MAMA Youth Project will launch the second round of their Two-Way Mentoring Programme this month, supported by ScreenSkills using National Lottery funds awarded by the BFI as part of the Future Film Skills Programme. The Two-Way Mentoring model aims to promote a better understanding of unconscious bias and close the knowledge gap on both sides, focusing on the mutual exposure to new ideas in addition to personal and professional growth.
Seetha Kumar, CEO of ScreenSkills, said: “ We are delighted to be working with MAMA Youth again on mentoring after the success of our collaboration earlier this year. We have a shared commitment to finding and supporting talent and crew from groups under-represented in UK screen and believe that mentoring can play an important role in building confidence and sharing the expertise of practitioners. That can be particularly valuable for those without their own contacts in the industry.”
50 MAMA Youth Project Alumni will again be matched with high profile multi-genre television professionals to embark on a six –month programme which has proven direct and immediate outcomes to working environments. The launch follows the success of a first round which provided an opportunity to exchange perspectives around improving and understanding diversity and inclusion within teams. Taking place throughout lockdown, the scheme proved to be a lifeline for many mentees managing uncertainty in unprecedented times.
Former MAMA Youth Project trainee Researcher Raidah Rahman said, “Having a mentor has been so encouraging as apart from the MYP family, I felt I had no other connections to the industry whatsoever during the pandemic which was very isolating. I expected to get some advice but got so much more, she has given me a great insight into the media as a freelancer and has opened my eyes to the possibility of the technical side of television, creating potential opportunities for me in this area too.
Some of my peers that have taken part in this programme have talked about their mentors ‘pulling them out of darkness’ which I can understand because it’s so easy to put yourself down in such a hard industry during such hard times, but I can honestly say this relationship has been like a ‘professional pick me up.’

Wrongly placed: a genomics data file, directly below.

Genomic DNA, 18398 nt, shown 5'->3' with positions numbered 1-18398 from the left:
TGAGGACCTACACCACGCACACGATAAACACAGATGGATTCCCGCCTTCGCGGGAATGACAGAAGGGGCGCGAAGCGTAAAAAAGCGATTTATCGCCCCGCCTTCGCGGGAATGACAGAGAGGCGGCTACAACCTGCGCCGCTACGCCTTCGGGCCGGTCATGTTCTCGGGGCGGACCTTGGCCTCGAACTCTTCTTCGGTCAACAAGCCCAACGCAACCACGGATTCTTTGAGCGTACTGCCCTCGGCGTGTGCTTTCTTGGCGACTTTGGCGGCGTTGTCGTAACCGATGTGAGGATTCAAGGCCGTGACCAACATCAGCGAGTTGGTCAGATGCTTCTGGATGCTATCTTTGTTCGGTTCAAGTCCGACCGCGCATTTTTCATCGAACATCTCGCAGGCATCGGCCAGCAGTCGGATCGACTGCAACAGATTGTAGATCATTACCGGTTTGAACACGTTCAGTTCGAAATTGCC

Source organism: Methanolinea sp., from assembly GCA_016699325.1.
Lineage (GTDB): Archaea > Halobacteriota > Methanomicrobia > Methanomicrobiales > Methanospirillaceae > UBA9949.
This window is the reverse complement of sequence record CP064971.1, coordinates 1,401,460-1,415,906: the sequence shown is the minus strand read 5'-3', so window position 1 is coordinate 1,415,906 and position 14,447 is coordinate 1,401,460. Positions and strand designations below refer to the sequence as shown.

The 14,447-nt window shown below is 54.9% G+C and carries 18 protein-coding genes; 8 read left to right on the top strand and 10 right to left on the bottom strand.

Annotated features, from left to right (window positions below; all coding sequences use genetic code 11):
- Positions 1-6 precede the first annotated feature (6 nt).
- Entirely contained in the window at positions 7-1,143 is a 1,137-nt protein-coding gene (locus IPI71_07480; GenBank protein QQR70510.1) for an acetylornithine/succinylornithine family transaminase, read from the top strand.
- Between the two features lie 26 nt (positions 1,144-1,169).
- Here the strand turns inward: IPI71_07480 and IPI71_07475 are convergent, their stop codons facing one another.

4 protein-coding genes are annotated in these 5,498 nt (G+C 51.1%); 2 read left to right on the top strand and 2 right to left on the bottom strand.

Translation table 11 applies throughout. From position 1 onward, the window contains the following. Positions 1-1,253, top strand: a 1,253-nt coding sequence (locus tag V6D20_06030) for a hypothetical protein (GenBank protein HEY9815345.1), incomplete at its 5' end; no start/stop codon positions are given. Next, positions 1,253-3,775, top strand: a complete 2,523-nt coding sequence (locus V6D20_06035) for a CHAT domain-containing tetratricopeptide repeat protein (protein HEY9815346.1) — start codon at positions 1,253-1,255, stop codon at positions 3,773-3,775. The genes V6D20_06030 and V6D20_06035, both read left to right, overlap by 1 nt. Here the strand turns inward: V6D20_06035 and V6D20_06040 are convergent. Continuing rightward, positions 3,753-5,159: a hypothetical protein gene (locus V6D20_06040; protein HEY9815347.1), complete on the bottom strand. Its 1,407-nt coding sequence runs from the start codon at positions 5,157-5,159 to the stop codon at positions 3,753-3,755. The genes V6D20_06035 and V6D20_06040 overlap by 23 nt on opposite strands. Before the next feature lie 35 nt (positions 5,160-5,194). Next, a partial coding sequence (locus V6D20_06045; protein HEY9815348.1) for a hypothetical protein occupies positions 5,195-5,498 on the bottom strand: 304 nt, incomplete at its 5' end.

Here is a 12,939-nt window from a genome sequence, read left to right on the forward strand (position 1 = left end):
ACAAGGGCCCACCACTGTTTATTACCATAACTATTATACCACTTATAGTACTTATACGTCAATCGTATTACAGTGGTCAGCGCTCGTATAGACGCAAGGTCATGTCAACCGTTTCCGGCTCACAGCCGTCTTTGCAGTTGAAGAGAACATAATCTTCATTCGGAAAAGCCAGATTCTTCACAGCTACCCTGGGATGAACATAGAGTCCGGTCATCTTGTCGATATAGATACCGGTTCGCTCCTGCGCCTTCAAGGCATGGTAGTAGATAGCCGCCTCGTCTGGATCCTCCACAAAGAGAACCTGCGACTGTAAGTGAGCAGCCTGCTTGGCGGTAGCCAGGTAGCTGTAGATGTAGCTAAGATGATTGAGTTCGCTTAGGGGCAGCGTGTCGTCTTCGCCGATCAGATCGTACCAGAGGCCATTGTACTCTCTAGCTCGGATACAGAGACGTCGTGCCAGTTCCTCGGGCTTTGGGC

I ceased to feel alone when I connected with Amanda, I felt she believed in me and after talking about difficulties I’ve faced in my life she made me realise that anxiety need not stop me reaching my goals. It was like an escape and refreshing to get out of a stuck mindset and be shown what my future could look like. My mentor has gone above and beyond opening doors for me and is so encouraging, relatable and open about her own experiences both negative and positive.
I wanted to pair with a strong female within the industry and got an older sister figure who has helped me professionally, personally and practically. I now feel excited for the future and couldn’t have hoped for a better outcome from this partnership.”
Amanda Quick Directors Assistant, Sky Sports News agreed, “It’s been such a valuable experience mentoring Rai.
I feel it’s important to support those who are searching and applying for their exciting new career paths within the media industry and realised it could be a helpful place for me to share experience and encouragement during Covid-19. I’m pleased my mentee has found the meetings we've had to be helpful and uplifting, I aim to increase her network and have some practice interviews with her.
I also find with such an age gap I’m able to gain from her insight into the world of online social media and how such things as YouTube channels work and I’m looking forward to learning more about how the younger generation think and operate.”
MYP reporting following the scheme’s inaugural round showed that like Amanda, many mentors highlighted having been inspired by young people, gaining a valuable insight into their interests and how social media works, as benefits. Mentors also gained from the opportunity to reflect on their own growth and the environment they work in, in addition to enhancing their leadership and coaching skills.
It was found that the impact of one to one guidance for mentees has meant increased visibility and recognition for them within the industry, developed their strengths and taught them new skills.
The scheme has also seen the extensive reach of positive industry led conversations in some cases helping to bridge geographical divides. MYP alumni originating from rural areas and locations across the country say they now have more confidence utilising their skillset to find work outside London and have, with the help of their mentor, built an increased network to support such transitions.
Programme creator and MYP Director of Operations Cristina Ciobanu concluded, “We couldn’t be more inspired by the positive outcomes of this scheme and are excited to be launching a second round as well as the prospect of making mentoring a continuous offering to our trainees in the future.
It was a relief to see the programme thrive during lockdown due to some executives finding themselves with a reduced schedule and using available technologies to attend meetings with ease, enabling them to remain engaged.
We are extremely grateful to ScreenSkills in addition to independent volunteers who have come forward to share their valuable experience as well as professionals from industry partners such as Sky, BBC, Endemol Shine, The Garden, Warner Bros, Freemantle, HBO and many more.
We are fortunate to have Commissioning Editors, Executive Producers, Heads of Development and Production Managers among those dedicating their time to further understand the challenges faced by under-represented groups through participating in this programme. Our mentors will continue to make a tangible difference by increasing the employability chances for young people who are just stepping onto, trying to stay on, or move up the industry ladder.”